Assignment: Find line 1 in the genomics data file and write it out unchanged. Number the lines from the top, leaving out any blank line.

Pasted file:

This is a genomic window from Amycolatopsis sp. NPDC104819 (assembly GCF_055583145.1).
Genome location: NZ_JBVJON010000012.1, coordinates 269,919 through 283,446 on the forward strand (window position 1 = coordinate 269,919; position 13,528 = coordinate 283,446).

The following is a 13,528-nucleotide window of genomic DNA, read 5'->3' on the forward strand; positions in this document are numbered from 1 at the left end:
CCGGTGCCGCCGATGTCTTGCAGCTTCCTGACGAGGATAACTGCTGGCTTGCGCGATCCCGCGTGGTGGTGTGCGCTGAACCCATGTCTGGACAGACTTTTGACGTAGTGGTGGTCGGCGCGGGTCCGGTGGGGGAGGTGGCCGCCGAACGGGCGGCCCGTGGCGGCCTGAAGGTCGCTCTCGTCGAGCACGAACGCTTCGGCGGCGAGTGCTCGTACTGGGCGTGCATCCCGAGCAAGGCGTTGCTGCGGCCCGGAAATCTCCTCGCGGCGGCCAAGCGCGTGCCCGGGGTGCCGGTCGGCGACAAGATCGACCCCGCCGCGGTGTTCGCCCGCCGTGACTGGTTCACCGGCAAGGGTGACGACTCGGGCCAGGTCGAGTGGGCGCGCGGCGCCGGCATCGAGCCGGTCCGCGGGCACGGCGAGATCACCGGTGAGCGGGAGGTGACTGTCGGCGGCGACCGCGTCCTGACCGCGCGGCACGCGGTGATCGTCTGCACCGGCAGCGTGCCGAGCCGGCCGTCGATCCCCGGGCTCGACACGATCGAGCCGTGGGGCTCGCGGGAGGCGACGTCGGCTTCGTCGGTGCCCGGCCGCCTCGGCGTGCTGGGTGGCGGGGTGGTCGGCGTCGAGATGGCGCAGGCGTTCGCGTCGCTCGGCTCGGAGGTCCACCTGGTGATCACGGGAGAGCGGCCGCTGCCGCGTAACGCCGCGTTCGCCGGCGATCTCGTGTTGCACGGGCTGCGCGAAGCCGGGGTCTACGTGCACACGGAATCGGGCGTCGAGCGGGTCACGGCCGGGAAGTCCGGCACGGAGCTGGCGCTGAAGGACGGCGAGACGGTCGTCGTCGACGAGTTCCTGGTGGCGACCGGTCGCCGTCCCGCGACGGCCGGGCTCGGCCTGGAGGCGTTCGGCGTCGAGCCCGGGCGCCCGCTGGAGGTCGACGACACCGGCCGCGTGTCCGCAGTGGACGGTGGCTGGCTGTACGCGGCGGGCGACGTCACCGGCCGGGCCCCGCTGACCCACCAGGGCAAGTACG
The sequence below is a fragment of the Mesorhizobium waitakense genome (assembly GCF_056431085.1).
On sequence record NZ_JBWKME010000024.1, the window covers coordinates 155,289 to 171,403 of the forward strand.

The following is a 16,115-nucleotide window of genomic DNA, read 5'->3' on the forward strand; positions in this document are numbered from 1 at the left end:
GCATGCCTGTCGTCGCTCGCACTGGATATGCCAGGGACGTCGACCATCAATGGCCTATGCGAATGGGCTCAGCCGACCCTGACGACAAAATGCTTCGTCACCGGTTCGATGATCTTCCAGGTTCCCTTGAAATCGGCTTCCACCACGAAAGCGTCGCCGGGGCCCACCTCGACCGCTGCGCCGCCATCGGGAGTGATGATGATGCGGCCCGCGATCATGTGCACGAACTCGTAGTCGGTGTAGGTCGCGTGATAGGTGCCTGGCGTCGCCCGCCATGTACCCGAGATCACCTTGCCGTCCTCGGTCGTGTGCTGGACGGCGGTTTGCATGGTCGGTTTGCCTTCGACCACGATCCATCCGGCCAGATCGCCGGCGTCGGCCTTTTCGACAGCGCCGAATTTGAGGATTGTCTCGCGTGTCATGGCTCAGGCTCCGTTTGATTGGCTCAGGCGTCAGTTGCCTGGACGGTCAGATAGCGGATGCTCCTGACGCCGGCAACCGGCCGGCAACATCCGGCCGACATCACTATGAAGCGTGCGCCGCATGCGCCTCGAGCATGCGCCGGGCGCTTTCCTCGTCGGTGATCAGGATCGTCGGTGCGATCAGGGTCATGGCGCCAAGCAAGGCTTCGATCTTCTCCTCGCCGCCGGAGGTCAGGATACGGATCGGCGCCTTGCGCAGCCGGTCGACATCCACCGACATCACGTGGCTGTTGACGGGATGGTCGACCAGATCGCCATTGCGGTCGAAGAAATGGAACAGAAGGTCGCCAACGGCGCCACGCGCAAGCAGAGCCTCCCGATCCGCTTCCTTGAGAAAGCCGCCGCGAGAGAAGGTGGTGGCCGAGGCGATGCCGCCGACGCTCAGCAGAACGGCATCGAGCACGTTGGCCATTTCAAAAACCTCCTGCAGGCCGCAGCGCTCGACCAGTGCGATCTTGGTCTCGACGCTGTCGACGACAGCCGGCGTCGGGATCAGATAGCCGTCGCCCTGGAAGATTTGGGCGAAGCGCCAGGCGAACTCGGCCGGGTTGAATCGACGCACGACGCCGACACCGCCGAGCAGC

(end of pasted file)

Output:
This is a genomic window from Amycolatopsis sp. NPDC104819 (assembly GCF_055583145.1).